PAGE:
Microsurgery is a general term used for surgery requiring an operating microscope or surgical loupes (specialized glasses which magnify the operative field). In the case of laparoscopic procedures (particularly robotically-assisted laparoscopy) the operative field is already magnified 10x, allowing for exceptionally clear 3-dimensional view of even the most minute tissue/organs. Magnification of the operative field allows visualization and repair/reconstruction of extremely small body parts such as blood vessels, nerves, and the fallopian tubes. Because the tissues handled under the microscope/surgical loupes or during robotically-assisted laparoscopy are often extremely small and delicate, barely visible to the naked eye, they must be handled with very fine non-traumatic instruments to prevent organ damage and to optimize the success of surgery. Such instruments include special micro-forceps, micro-needle holders, micro-scissors, and micro-dilators, uniquely designed to handle the smallest body parts in the gentlest manner. Suturing, or stitching, is accomplished using specialized microscopic caliber needles and sutures (threads). Microsurgical sutures typically have a diameter (gauge) which ranges between 7-0 (0.06 mm) to 12-0 (0.001 mm). In the case of tubal ligation reversal, standard suture size range in gauge between 7-0 to 8-0 (self-absorbable sutures). Microsurgical suture needles also come in various sizes with diameters often less than 0.15 mm.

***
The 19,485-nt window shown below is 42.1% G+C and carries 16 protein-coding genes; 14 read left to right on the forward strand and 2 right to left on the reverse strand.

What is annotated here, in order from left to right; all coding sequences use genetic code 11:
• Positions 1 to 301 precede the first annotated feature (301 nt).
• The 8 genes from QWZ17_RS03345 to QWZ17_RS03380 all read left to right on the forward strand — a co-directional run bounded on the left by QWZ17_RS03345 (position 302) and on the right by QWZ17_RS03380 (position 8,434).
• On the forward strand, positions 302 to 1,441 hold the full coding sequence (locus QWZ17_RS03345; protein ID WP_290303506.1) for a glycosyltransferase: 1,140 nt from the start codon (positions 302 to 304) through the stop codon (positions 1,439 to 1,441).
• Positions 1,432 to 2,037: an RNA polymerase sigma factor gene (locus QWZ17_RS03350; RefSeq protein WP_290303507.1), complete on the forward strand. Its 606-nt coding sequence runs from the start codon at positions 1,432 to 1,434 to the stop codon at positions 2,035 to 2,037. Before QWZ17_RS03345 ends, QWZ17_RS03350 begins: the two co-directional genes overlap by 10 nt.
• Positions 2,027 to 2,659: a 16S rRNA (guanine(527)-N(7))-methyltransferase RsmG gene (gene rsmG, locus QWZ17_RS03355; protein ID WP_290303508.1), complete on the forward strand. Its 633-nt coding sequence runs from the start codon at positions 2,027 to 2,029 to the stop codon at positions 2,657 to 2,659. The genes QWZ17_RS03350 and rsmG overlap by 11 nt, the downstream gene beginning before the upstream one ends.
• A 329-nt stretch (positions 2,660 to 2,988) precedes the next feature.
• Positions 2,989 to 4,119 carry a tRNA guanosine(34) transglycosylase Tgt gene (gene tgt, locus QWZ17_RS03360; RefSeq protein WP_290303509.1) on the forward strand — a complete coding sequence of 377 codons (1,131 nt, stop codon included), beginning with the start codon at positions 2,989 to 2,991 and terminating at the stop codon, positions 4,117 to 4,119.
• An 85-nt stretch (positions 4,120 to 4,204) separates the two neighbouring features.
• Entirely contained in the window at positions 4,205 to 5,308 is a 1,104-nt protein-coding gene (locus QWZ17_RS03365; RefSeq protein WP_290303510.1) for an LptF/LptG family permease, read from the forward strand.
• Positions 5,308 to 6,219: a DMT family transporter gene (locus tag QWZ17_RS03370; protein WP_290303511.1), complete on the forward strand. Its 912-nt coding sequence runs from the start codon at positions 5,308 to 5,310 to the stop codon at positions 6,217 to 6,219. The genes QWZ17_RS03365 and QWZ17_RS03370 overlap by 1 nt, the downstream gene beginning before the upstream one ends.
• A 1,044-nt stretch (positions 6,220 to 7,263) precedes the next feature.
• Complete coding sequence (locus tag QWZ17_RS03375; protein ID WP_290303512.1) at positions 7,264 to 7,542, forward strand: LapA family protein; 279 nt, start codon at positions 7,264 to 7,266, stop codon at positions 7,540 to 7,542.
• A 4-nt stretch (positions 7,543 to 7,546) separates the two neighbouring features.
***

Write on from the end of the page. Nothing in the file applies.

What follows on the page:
Microsurgery is a subspecialty of surgery which requires extensive additional training and practice. Everything from use of the operative microscope (or surgical loupes), to correct posture during surgery, proper holding of micro-instruments, minimization of trembling, and micro tissue handling and dissection must be taught and rehearsed numerous times. In the case of tubal ligation reversal, this type of extensive training is obtained in accredited fellowship programs sub-specializing in Reproductive Endocrinology and Infertility. Prior to undergoing a tubal ligation reversal, patients should verify that the physician(s) performing the procedure are fellowship-trained and board certified by the American Board of Obstetrics and Gynecology in Reproductive Endocrinology and Infertility.